And frankly, I don’t know how to solve this problem? Should it be solved even? I think we’re still better off having a longer long tail at cost of bigger big creators. But, can it be better?

Enjoyed Warren’s thoughts posted this week about building a blog without social media. Rhymns with what I was thinking about in my last weeknotes.

some of us want to write complete statements in places we own and control, and garden our own thoughts and experiences in an interlinked, searchable way.

Dipping the Stacks

The Orbital Mechanics of Enlightenment – A Lamp in the Underworld

This is a Thelemic concept related to one’s Destiny, and the harmonious path which one takes to arrive there. I’m not going to attempt to explain it in this article, as there have been entire books dedicated to its meaning.

Instead, I would like to construct an analogy for what happens during spiritual growth toward enlightenment in a visual manner.

TikTok and Attention-Deficit/Hyperactivity Disorder: A Cross-Sectional Study of Social Media Content Quality – Anthony Yeung, Enoch Ng, Elia Abi-Jaoude, 2022

Approximately half of the analyzed TikTok videos about ADHD were misleading. Clinicians should be aware of the widespread dissemination of health misinformation on social media platforms and its potential impact on clinical care.

Why the Web Won’t Be Nirvana

Visionaries see a future of telecommuting workers, interactive libraries and multimedia classrooms. They speak of electronic town meetings and virtual communities. Commerce and business will shift from offices and malls to networks and modems. And the freedom of digital networks will make government more democratic.

Jane Wakefield: Keep on believing the Internet hype | ZDNET

Soon we will be describing ourselves as “former users” and thrusting our noses in the air at the outmoded use of the Internet for such things as banking, shopping and email.

On Music Criticism + Failed Internet

Internet failed at being a place for democratizing music because the internet has turned into a capitalistic funnel.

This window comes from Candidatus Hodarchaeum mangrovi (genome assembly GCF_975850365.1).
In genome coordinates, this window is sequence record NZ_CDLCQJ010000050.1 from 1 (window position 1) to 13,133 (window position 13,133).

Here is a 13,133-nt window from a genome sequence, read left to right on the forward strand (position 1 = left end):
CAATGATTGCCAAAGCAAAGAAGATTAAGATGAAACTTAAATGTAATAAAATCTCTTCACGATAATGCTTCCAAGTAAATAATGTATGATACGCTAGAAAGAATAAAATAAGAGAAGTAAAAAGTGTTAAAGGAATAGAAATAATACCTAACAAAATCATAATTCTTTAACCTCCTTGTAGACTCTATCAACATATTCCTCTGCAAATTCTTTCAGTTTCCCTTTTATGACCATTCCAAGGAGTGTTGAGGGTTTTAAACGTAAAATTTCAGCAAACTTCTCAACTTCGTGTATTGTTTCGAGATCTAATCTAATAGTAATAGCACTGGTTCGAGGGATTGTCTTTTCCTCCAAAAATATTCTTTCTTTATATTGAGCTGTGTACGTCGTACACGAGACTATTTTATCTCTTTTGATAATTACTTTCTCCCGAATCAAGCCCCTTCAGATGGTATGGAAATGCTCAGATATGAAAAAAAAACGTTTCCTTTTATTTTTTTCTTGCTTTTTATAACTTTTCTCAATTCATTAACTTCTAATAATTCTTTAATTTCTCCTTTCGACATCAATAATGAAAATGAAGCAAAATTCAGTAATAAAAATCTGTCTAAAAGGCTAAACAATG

Reading

Whilst away on holiday I used the environment to act as an absurdist juxtaposition to finally read Hospicing Modernity by Vanessa Machado de Oliveira (Andreotti). What an incredible book. So many people in my social circles have read it and there is a clear before//after in their writing and their work. I feel the same.

I also read The Story Grid by Shawn Coyne. It’s a structured to help people analyze stories and generate helpful and productive editorial comments. Its also a fascinating discussion around ‘deep story’ and why some narratives work better than others. Coynes term ‘Narrative Velocity’ has been really helpful and unlocked a lot for me.

On the plane home I started listening to The Iron Kingdom the 5th book in the Dawn of Fire 40k series. Haven’t finished it yet as I’ve been busy.

I started reading Rebecca Blood’s 2002 book about blogging The Weblog Handbook: Practical Advice On Creating And Maintaining Your Blog its funny to see how much is still true 20 years later and whats changed. Remarkable how ‘microblogging’ IE Twitter just wiped out a whole ‘way of using the web’.

Music

thejaymo.net Spotify Playlist

Scry – Cole Pulice

I have been totally obsessed with this 2022 album by Cole Pulice this week. Its so beautiful. It makes me feel uplifted. Taken as one unit, to my very receptive ears the album sounds like psychedelic devotional jazz, but performed on circuit bent keyboards. Tho I think it’s a highly processed Saxophone.

There is so much going on across this album. So much communicated via its dancing melodies. Wonderful.

HP/MP below is only 1:11 long, but so beautiful.

Remember Kids:

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About Author

Jay Springett is a Solarpunk and strategist, specialising in the distributed web, metaverse, and world running. He is currently writing his first public book: Land as Platform.